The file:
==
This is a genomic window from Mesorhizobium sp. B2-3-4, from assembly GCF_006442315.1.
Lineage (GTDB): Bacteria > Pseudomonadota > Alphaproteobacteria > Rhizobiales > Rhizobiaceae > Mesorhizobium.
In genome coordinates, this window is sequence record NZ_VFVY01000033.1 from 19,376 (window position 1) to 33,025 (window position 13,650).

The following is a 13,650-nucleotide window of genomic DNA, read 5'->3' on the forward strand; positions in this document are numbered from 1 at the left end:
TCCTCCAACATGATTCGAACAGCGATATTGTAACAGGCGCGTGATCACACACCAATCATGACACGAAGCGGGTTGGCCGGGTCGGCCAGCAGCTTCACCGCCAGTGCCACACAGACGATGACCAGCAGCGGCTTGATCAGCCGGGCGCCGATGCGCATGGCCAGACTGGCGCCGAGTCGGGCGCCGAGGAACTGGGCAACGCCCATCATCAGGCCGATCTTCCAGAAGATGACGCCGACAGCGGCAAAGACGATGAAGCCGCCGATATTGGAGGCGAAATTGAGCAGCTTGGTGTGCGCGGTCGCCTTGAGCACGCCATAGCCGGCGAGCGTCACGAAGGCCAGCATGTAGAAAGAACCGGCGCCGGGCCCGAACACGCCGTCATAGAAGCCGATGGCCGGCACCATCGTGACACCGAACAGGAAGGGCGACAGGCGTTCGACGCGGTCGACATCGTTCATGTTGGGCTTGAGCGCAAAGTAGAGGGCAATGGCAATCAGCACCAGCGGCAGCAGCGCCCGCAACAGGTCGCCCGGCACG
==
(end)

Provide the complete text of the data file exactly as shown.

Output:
This is a genomic window from Mesorhizobium sp. B2-3-4, from assembly GCF_006442315.1.
Lineage (GTDB): Bacteria > Pseudomonadota > Alphaproteobacteria > Rhizobiales > Rhizobiaceae > Mesorhizobium.
In genome coordinates, this window is sequence record NZ_VFVY01000033.1 from 19,376 (window position 1) to 33,025 (window position 13,650).

The following is a 13,650-nucleotide window of genomic DNA, read 5'->3' on the forward strand; positions in this document are numbered from 1 at the left end:
TCCTCCAACATGATTCGAACAGCGATATTGTAACAGGCGCGTGATCACACACCAATCATGACACGAAGCGGGTTGGCCGGGTCGGCCAGCAGCTTCACCGCCAGTGCCACACAGACGATGACCAGCAGCGGCTTGATCAGCCGGGCGCCGATGCGCATGGCCAGACTGGCGCCGAGTCGGGCGCCGAGGAACTGGGCAACGCCCATCATCAGGCCGATCTTCCAGAAGATGACGCCGACAGCGGCAAAGACGATGAAGCCGCCGATATTGGAGGCGAAATTGAGCAGCTTGGTGTGCGCGGTCGCCTTGAGCACGCCATAGCCGGCGAGCGTCACGAAGGCCAGCATGTAGAAAGAACCGGCGCCGGGCCCGAACACGCCGTCATAGAAGCCGATGGCCGGCACCATCGTGACACCGAACAGGAAGGGCGACAGGCGTTCGACGCGGTCGACATCGTTCATGTTGGGCTTGAGCGCAAAGTAGAGGGCAATGGCAATCAGCACCAGCGGCAGCAGCGCCCGCAACAGGTCGCCCGGCACG